Greek life — coming to an Honors College near you? A proposal to charter a chapter of the Alpha Delta Phi fraternity is pending approval, with mixed reactions from the student body.
“The idea of a fraternity began simply between Raj Basak (CCNY ’15), Jeremy Forman (Queens, ’14), Michael Tal (Lehman, ‘14) and me last October,” said Slava Brodetskiy (Baruch ’14). “We all knew each from sometime before last Fall semester but we quickly became good friends as we bonded over our common interests in Philosophy and Literature. The Hertog Scholars Program sort of facilitated this bond. We got the chance to engage in some really interesting discussion on the works we read and gradually took our conversations outside of class to cafes, museums, operas, etc.”
“We came across Alpha Delta Phi, which began as a literary society in 1832 at Hamilton College, and was chartered at the Free Academy up until 1913. We decided that the founding principles of the organization and its philosophy were something that we wanted to actualize. And that was to develop friendship and camaraderie through intellectual curiosity. The organization emphasizes cross-disciplinary intellectual cultivation; something that we felt is very appropriate for Macaulay’s academic culture.”
Brodetskiy cited the recent growth in student life organizations in Macaulay, such as the Macaulay Marauders and the Macaulay Triplets, as inspiration for the fraternity, as he believes it will “be instrumental to advancing that sense of community and school spirit.” He will serve as the President of the chapter, if the proposal is accepted.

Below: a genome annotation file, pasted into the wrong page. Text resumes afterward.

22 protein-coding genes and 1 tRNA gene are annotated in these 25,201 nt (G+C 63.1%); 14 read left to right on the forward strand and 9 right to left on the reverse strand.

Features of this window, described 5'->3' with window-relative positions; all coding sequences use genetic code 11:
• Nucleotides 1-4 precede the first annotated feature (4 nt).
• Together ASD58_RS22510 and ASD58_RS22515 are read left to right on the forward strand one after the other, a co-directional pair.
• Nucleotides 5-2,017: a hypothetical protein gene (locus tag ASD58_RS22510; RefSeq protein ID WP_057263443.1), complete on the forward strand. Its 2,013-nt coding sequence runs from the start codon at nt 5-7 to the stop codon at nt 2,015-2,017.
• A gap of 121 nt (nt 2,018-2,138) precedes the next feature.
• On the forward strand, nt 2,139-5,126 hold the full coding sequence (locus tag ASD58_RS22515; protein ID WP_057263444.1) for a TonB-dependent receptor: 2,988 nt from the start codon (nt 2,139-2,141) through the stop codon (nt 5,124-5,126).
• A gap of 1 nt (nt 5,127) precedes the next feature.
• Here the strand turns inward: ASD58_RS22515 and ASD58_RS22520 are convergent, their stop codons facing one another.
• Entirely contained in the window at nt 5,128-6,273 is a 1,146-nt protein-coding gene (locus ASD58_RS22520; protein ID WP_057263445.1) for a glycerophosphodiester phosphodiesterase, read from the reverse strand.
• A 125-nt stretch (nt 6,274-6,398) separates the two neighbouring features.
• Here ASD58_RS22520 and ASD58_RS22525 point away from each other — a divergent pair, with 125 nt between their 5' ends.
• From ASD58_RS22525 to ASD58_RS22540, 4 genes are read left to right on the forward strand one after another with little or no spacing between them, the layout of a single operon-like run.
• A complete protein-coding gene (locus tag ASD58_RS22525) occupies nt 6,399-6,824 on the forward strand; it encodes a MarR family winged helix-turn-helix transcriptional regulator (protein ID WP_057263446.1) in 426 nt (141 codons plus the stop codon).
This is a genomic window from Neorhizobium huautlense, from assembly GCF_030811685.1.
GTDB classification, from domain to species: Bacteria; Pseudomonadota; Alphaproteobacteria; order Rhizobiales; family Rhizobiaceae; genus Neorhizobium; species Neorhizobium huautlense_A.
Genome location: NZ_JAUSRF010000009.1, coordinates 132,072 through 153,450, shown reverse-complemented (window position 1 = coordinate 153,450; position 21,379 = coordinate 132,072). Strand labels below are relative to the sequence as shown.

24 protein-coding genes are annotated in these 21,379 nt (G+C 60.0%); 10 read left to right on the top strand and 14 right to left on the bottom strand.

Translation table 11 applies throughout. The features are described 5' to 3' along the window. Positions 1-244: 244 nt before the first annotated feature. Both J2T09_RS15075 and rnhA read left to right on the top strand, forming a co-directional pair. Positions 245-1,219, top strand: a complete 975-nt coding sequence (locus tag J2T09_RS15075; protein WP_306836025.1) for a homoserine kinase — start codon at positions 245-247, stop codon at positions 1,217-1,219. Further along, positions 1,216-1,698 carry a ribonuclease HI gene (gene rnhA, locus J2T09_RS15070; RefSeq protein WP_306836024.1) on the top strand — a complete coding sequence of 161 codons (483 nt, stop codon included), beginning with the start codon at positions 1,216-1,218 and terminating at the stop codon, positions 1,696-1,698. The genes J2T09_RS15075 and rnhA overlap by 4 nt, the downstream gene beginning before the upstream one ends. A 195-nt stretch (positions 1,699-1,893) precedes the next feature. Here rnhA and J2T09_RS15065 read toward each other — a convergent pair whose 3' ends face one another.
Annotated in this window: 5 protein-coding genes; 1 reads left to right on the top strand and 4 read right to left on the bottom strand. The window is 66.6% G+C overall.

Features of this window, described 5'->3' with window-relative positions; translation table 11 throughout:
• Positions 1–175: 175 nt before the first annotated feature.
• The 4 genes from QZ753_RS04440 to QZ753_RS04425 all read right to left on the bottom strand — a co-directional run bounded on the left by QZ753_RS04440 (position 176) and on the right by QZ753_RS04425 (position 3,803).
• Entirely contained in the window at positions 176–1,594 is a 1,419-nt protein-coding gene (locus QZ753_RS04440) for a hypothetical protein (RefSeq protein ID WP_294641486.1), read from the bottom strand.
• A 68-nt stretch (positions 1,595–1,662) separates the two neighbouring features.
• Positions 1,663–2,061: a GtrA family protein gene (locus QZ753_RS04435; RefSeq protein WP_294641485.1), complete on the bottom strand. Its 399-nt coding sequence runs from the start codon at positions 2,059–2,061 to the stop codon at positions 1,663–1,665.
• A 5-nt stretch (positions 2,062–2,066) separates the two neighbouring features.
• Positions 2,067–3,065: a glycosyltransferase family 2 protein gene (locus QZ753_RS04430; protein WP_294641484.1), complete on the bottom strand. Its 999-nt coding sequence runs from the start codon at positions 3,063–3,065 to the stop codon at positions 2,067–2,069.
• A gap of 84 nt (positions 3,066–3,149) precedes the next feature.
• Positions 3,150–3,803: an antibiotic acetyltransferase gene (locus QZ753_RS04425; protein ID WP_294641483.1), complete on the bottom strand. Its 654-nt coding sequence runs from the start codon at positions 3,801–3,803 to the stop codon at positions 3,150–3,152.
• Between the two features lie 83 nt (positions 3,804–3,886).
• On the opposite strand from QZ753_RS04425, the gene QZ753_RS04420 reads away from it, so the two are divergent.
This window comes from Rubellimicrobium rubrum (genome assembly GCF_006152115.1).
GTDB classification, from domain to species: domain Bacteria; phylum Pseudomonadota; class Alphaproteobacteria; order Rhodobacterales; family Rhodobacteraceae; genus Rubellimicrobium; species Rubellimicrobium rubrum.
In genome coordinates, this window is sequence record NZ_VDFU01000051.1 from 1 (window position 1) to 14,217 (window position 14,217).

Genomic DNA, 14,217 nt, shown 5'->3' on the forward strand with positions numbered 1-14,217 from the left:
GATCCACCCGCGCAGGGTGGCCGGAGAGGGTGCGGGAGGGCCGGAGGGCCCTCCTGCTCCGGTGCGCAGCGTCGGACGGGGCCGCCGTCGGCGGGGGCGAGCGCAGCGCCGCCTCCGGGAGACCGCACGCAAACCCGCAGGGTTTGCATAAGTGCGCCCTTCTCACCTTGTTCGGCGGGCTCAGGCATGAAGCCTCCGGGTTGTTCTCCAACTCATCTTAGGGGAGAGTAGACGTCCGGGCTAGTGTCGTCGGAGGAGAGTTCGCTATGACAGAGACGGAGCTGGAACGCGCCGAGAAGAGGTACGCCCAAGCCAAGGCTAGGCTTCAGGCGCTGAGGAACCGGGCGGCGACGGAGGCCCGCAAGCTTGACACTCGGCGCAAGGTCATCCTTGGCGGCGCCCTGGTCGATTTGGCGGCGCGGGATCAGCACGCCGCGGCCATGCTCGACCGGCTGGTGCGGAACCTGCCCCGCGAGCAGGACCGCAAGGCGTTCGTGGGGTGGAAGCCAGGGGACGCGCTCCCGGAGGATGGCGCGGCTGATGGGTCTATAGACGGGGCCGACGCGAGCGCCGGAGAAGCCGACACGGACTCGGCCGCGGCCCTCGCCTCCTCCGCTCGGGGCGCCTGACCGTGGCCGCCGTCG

The potential Macaulay chapter of Alpha Delta Phi will include a literary program, where members would give presentations on their academic areas of expertise, as well as cultural outings and service opportunities.
Because Alpha Delta Phi is not a co-ed fraternity, the matter of gender exclusivity is an obstacle for the organization’s proponents. Others remain concerned about occurrences of hazing and dangerous partying that are attached to fraternities and sororities across the country.
Brodetskiy hoped that the establishment of a fraternity would lead to a sorority, should the women of Macaulay desire it. He dismissed instances of hazing and lethal intoxication, citing these reported incidents as “exceptional cases.”
“We will have to work closely with Macaulay’s student life and our local community to develop a great deal of goodwill,” he said. “We hope to distinguish ourselves by building an organization focused on intellectual cultivation and service, which will be formative to Macaulay’s positive image.”